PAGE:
I never thought I could feel this power.
I never thought that I could feel this free.
I'm strong enough to climb the highest tower.
And I'm fast enough to run across the sea.

And there's just no turning back,
When your hearts under attack,
Gonna give everything I have,
Cause this is my destiny.

Like JB, my heart is under attack--I feel a burning desire to share Primo and use him to do ‘good’ in the world. I never thought I could “walk through fire,” I never thought I could “take the burn,” I never thought I had “the strength to take it higher” ...but then I just kept plugging along...working hard, sometimes I didn’t even know what I was working hard towards, then I hit a point of no return--now there’s just no turning back, cause my heart’s under attack, gonna give everything I have, cause “I can see clearly now, the rain is gone” (oops, wrong song), cause...this is my destiny!

Our destiny is often a mystery but just keep working hard, keep believing, keep praying, know you have a purpose and keep your mind open to all possibilities. When opportunity knocks, open the door, it may be uncomfortable, you may have to face your fears, but I encourage you to walk through.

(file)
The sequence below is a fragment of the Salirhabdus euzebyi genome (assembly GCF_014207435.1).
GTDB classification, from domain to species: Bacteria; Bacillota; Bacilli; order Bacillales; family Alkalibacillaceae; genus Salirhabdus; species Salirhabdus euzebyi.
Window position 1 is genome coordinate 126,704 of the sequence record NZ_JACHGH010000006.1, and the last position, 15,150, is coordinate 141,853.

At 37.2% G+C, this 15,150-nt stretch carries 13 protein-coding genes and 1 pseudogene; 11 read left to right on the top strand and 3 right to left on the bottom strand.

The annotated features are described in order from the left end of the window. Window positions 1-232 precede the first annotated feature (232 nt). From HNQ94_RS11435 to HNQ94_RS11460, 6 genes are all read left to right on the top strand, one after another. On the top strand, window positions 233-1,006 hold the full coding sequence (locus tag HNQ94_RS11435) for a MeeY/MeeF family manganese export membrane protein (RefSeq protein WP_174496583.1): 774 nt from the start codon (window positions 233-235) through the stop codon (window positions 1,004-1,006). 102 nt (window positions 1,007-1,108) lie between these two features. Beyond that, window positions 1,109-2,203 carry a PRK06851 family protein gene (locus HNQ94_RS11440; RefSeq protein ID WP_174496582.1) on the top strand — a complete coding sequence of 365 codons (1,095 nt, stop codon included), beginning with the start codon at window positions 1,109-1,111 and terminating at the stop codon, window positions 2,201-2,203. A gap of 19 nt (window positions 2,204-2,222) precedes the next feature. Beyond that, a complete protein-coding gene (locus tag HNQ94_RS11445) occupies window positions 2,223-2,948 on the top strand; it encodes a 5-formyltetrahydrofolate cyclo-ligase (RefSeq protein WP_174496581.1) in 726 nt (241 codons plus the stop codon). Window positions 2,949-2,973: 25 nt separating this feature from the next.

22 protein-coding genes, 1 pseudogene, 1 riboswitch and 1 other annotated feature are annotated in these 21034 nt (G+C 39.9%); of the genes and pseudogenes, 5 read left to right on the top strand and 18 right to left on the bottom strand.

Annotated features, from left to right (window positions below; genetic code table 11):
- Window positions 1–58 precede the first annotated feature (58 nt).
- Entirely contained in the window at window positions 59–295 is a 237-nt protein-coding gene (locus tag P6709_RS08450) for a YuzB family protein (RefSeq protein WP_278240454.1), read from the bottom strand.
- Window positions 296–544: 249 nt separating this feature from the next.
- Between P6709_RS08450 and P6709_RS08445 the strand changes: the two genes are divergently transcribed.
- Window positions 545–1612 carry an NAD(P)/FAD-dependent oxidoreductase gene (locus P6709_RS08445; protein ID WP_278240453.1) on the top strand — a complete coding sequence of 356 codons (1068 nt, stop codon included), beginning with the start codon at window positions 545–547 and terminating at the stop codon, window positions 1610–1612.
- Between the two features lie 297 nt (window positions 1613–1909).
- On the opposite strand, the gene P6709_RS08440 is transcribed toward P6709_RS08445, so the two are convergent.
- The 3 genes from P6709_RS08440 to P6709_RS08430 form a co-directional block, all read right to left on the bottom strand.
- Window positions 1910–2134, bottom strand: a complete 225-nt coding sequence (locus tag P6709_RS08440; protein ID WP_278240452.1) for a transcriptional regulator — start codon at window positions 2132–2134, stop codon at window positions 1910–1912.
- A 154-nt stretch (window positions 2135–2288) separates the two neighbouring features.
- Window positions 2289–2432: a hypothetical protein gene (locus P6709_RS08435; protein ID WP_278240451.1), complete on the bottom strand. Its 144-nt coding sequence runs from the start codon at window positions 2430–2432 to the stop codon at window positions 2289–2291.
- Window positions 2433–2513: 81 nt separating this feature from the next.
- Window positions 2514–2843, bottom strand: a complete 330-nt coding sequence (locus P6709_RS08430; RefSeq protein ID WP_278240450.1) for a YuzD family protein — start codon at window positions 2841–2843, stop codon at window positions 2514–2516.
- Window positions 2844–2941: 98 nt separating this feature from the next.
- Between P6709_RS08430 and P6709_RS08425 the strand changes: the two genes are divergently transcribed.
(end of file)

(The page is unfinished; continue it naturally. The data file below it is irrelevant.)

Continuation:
TODAY : NEVER SAY NEVER ….great things await!

Find out more about Tanya Primo-Jones and the Primo Spirit at Find Your Primo and In Search Of Primo.

Tuesday, April 5, 2011

Nelly "Heart of a Champion"

This week's guest blogger, Tanya Primo-Jones, is writing about songs that exemplify what she calls The Primo Spirit.

Today’s song is a “must have” on your iPod for a run, a gym workout, or any time you are about to face a fear. The beat of it alone will make you want to get up and move...get up and be a champion. Here are a few excerpts from the song “Heart of a Champion.” Nelly has got his Primo goin on!

I got that cain't stop, won't stop, in my veins
That's why they cain't stop, won't stop, screamin the name
NELLY! NELLY! Go tell a friend to tell a friend
I'ma keep the same grin whether I, lose or win
Up, or down ten, I'ma fight to the end